Neurodiversity is a powerful concept that celebrates the natural variations in the human brain, recognizing that neurological differences, like those found in students with Attention Deficit Hyperactivity Disorder (ADHD), are not disorders or deficits to be cured or fixed. Instead, they are valuable and authentic aspects of who they are.
Rather than attempting to fit neurodivergent individuals into neurotypical expectations, the neurodiversity approach promotes acceptance, inclusion, and accommodation. It recognizes that everyone’s unique neurology contributes to a richer and more diverse world.
However, educating teachers about the challenges associated with ADHD in the classroom can be a complex task, especially when aiming to align with a neurodiversity affirming model.
In this post, we will delve into the concept of neurodiversity, explore ADHD using a neurodiversity affirming model, discuss strategies for approaching ADHD in schools from a neurodiversity perspective, and provide guidance on informing teachers about the functional challenges students with ADHD may experience while remaining firmly aligned with the principles of neurodiversity affirming practice.
The term “neurodiversity” was coined by Australian sociologist Judy Singer in the late 1990s. Singer, used the term to challenge the traditional medical model that pathologizes neurological differences, such as autism, ADHD, dyslexia, and others.
Neurodiversity is a concept that recognizes and celebrates the natural variation in human neurology. Neurodiversity proposes that neurological differences are simply variations of the human brain rather than pathologizing disorders or deficits that need to be cured or fixed.
Neurodiversity affirming practice :
- Accepts neurodevelopmental differences as differences and NOT as DEFICITS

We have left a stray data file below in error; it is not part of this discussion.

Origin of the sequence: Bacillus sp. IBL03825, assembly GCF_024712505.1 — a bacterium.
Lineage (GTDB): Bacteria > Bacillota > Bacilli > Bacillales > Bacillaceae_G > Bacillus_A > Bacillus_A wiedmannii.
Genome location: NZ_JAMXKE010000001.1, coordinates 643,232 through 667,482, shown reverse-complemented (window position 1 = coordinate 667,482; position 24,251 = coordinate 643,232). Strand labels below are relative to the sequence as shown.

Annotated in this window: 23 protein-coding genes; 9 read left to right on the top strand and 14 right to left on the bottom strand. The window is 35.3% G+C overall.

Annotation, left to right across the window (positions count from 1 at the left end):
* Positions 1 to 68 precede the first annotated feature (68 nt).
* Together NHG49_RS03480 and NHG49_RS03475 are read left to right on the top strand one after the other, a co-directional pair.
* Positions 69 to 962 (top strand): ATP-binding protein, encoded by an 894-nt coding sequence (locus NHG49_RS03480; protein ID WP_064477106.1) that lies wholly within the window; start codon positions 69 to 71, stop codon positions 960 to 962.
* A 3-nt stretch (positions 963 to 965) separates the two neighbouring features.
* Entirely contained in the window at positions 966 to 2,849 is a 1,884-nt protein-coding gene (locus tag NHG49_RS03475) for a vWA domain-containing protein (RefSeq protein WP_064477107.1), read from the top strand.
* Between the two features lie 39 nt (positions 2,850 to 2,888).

- Embraces and validates the students unique way of communicating, interacting and processing information and the world around them
- Views students through a strength based lens
- Supports neurodiverse students with appropriate language, accommodations and goals
- Advocates for accommodations, understanding, and respect for the rights and needs of neurodivergent individuals
Neurodiversity affirming practice seeks to create a more inclusive and supportive society that recognizes the value of all neurological differences and provides equal opportunities for individuals with diverse neurotypes.
Communicating Without Deficit-Based Language
Conveying the challenges associated with ADHD to teachers without resorting to deficit-based language can be a significant hurdle.
Unfortunately, most public schools are far from neurodiverse affirming places. Everyone receives the same general education curriculum and is held to the same neurotypical expectations unless they have a documented disability to receive something different.
Teachers often have limited knowledge about ADHD and its diverse characteristics, leading to a shallow understanding of the challenges students with ADHD face in the classroom. Many teachers may hold preconceived notions about ADHD, perceiving it solely as a behavioral problem or a lack of effort on the part of the student.
Without awareness, it can be difficult for some teachers to fully appreciate the impact of the differences associated with ADHD and the need for educational modifications and accommodations without resorting to deficit-based language.
Reframing ADHD Using a Neurodiversity Affirming Model
ADHD is a neurodevelopmental condition characterized by differences in self regulation, executive function , attention and impulsivity. Students with ADHD’s often have substantial challenges functioning in a classroom set up for neurotypicals. When viewed through the lens of neurodiversity, we understand ADHD as a unique way of experiencing and interacting with the world, rather than a deficit or disorder of “attention”.
Rather than solely addressing challenges, we are encouraged to embrace and capitalize on the individuals strengths to create engaging and meaningful learning experiences for students with ADHD. This mindset allows us to move away from deficit-based thinking and embrace the strengths and abilities that many individuals with ADHD possess.
When we focus on the strengths of our students with ADHD we often see: